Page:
I agree in that morphisms should be local boundary-changing operators and fusion of those gives composition. What I meant is that for boundary conditions that arise from some codimension 1 bulk operators, these can be fused as bulk operators onto the boundary. Sometimes all boundary conditions arise this way (eg. Wilson lines for 2d BF theory), but I'm not sure when one can say this for sure. – Ryan Thorngren Oct 16 '12 at 1:21
In very brief: there's a general notion of dualizable object in a symmetric monoidal ($\infty$- or regular) category. Any such has a "dimension" which is an endomorphism of the unit, generalizing the dimension of a vector space, Euler characteristic of a complex, Hochschild homology (or chains) of a category, etc. In general in any TFT crossing with a circle amounts to calculating dimension in this sense. There are numerous interesting examples. I don't know a canonical source but some examples are in my Luminy lecture notes on my webpage – David Ben-Zvi Oct 16 '12 at 1:26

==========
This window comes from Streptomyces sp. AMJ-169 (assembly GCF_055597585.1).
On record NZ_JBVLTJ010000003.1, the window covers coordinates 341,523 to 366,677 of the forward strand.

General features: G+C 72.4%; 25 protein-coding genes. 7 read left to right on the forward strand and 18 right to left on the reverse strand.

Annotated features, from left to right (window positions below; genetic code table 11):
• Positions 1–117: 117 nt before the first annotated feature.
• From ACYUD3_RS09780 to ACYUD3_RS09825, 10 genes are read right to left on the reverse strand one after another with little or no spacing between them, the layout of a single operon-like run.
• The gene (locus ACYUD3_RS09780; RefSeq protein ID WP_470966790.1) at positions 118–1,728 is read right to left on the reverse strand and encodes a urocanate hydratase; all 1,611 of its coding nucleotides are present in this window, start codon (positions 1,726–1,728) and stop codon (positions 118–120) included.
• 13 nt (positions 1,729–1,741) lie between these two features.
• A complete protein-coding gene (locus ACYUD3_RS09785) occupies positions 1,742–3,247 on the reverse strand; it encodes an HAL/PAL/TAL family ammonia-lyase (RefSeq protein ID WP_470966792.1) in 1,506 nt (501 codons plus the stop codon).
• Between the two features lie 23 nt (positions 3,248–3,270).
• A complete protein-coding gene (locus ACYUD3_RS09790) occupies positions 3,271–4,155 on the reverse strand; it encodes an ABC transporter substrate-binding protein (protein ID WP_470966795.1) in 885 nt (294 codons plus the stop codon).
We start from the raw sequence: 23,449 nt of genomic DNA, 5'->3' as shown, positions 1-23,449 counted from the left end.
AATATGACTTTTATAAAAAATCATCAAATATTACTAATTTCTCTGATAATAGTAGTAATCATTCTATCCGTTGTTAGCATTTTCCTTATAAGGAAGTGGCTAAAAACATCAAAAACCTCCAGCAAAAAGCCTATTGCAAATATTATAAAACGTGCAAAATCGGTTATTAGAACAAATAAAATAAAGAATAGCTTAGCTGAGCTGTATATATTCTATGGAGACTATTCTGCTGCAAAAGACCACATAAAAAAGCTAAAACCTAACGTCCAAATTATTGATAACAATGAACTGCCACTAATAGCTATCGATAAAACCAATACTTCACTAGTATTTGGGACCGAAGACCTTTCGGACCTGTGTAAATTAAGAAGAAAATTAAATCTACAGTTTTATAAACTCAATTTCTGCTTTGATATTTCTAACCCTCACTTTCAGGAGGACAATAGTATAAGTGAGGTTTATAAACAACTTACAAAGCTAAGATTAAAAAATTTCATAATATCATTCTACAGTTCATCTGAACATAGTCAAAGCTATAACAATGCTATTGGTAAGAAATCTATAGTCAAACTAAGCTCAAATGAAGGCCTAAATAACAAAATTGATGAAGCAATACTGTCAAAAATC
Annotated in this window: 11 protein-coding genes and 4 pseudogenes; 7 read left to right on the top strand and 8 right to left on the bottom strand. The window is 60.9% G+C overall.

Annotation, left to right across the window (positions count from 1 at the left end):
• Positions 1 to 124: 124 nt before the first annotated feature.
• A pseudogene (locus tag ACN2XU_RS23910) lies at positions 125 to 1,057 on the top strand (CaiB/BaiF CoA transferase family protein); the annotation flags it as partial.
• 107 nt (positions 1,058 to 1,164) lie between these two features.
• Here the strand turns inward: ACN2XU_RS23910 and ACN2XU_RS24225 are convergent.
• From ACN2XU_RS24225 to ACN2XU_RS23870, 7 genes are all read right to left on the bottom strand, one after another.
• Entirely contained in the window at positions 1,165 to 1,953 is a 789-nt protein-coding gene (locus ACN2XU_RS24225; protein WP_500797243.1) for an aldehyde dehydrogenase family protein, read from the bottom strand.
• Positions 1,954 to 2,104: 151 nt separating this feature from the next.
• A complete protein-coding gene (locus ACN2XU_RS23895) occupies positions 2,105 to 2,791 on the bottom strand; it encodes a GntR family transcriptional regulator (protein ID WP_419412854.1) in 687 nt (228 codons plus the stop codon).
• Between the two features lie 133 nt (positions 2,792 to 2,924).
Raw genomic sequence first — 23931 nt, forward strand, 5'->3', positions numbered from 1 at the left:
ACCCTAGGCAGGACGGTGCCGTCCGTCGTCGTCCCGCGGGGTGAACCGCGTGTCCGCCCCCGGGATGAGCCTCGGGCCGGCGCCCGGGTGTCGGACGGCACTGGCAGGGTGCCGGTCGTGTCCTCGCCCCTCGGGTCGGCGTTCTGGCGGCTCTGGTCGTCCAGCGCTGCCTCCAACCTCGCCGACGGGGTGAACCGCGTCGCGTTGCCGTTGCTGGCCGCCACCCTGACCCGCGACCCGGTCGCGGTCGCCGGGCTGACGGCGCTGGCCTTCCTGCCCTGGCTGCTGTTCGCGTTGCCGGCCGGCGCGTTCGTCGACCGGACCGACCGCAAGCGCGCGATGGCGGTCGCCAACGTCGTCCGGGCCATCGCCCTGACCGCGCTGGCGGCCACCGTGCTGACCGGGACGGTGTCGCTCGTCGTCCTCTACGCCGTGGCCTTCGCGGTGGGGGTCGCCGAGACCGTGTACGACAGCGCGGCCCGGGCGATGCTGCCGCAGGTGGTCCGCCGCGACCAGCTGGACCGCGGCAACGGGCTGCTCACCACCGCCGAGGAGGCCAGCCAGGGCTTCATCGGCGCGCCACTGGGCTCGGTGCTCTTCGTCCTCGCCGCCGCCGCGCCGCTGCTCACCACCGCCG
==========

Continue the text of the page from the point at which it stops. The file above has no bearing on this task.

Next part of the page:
up vote 10 down vote accepted

I won't be able to give any references, so I hope some more experts can help me out, as there is much work on traces of functors. In general, there are two reasonable notions of "trace" of a functor, and they can be different. Throughout, I let $F$ denote an endofunctor of a nice-enough ($\mathbb C$-linear, etc.) category $\mathcal C$, and $\DeclareMathOperator\id{id}\id$ the identity functor.

Then one notion of "trace" is: $$ \operatorname{trace}(F) = \hom(\id,F)$$ where the $\hom$ is taken in the (monoidal) category $\operatorname{End}(\mathcal C)$ of endofunctors of $\mathcal C$, i.e. it is the space of natural transformations. For this definition to make sense, we need only that $\mathcal C$ is small enough for $\operatorname{End}(\mathcal C)$ to be locally small (otherwise, for generic categories, the hom spaces between functors can be proper classes), or at least for $\hom(\id,F)$ to be small. In the $\mathbb C$-linear setting, one expects that $\hom(\id,F) \in \mathrm{Vect}$, and in fact it is a $\hom(\id,\id)$-module. Note that $\hom(\id,\id)$ is always an algebra. In fact, since $\operatorname{End}(\mathcal C)$ is a monoidal category, $\hom(\id,\id)$ is always a commutative algebra. For example, when choose a $\mathbb C$-algebra $A$, and let $\mathcal C$ denote the category of left $A$-modules. Then $\hom(\id,\id)$ is the center of $A$.